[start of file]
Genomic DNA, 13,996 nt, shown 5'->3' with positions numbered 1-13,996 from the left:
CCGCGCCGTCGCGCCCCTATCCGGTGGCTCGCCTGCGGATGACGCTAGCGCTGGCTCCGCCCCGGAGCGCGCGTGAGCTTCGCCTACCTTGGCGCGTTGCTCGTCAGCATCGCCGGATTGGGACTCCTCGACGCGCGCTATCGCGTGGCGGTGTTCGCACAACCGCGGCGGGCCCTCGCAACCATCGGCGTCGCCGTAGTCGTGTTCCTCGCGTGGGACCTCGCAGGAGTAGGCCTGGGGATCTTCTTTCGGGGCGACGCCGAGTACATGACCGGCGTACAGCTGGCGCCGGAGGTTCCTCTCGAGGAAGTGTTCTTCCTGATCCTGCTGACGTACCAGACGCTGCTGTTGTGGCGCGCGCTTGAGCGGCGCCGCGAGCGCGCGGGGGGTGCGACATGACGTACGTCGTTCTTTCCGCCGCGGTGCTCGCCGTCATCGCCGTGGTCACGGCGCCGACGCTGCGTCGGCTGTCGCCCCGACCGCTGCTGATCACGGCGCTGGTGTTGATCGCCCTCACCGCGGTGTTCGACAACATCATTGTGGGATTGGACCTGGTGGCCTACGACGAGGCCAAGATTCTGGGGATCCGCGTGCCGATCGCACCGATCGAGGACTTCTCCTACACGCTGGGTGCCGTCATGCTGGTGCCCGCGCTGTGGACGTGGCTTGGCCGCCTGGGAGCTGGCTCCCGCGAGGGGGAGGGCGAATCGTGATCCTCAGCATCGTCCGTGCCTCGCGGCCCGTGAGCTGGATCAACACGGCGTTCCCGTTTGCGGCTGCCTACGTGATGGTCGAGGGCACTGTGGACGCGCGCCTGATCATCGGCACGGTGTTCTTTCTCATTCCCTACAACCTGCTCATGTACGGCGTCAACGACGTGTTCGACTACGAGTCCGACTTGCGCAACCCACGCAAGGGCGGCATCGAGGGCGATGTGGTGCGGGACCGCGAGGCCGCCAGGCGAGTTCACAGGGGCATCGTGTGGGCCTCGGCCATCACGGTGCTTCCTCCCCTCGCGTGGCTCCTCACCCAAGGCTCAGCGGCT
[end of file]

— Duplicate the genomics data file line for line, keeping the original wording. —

Genomic DNA, 13,996 nt, shown 5'->3' with positions numbered 1-13,996 from the left:
CCGCGCCGTCGCGCCCCTATCCGGTGGCTCGCCTGCGGATGACGCTAGCGCTGGCTCCGCCCCGGAGCGCGCGTGAGCTTCGCCTACCTTGGCGCGTTGCTCGTCAGCATCGCCGGATTGGGACTCCTCGACGCGCGCTATCGCGTGGCGGTGTTCGCACAACCGCGGCGGGCCCTCGCAACCATCGGCGTCGCCGTAGTCGTGTTCCTCGCGTGGGACCTCGCAGGAGTAGGCCTGGGGATCTTCTTTCGGGGCGACGCCGAGTACATGACCGGCGTACAGCTGGCGCCGGAGGTTCCTCTCGAGGAAGTGTTCTTCCTGATCCTGCTGACGTACCAGACGCTGCTGTTGTGGCGCGCGCTTGAGCGGCGCCGCGAGCGCGCGGGGGGTGCGACATGACGTACGTCGTTCTTTCCGCCGCGGTGCTCGCCGTCATCGCCGTGGTCACGGCGCCGACGCTGCGTCGGCTGTCGCCCCGACCGCTGCTGATCACGGCGCTGGTGTTGATCGCCCTCACCGCGGTGTTCGACAACATCATTGTGGGATTGGACCTGGTGGCCTACGACGAGGCCAAGATTCTGGGGATCCGCGTGCCGATCGCACCGATCGAGGACTTCTCCTACACGCTGGGTGCCGTCATGCTGGTGCCCGCGCTGTGGACGTGGCTTGGCCGCCTGGGAGCTGGCTCCCGCGAGGGGGAGGGCGAATCGTGATCCTCAGCATCGTCCGTGCCTCGCGGCCCGTGAGCTGGATCAACACGGCGTTCCCGTTTGCGGCTGCCTACGTGATGGTCGAGGGCACTGTGGACGCGCGCCTGATCATCGGCACGGTGTTCTTTCTCATTCCCTACAACCTGCTCATGTACGGCGTCAACGACGTGTTCGACTACGAGTCCGACTTGCGCAACCCACGCAAGGGCGGCATCGAGGGCGATGTGGTGCGGGACCGCGAGGCCGCCAGGCGAGTTCACAGGGGCATCGTGTGGGCCTCGGCCATCACGGTGCTTCCTCCCCTCGCGTGGCTCCTCACCCAAGGCTCAGCGGCT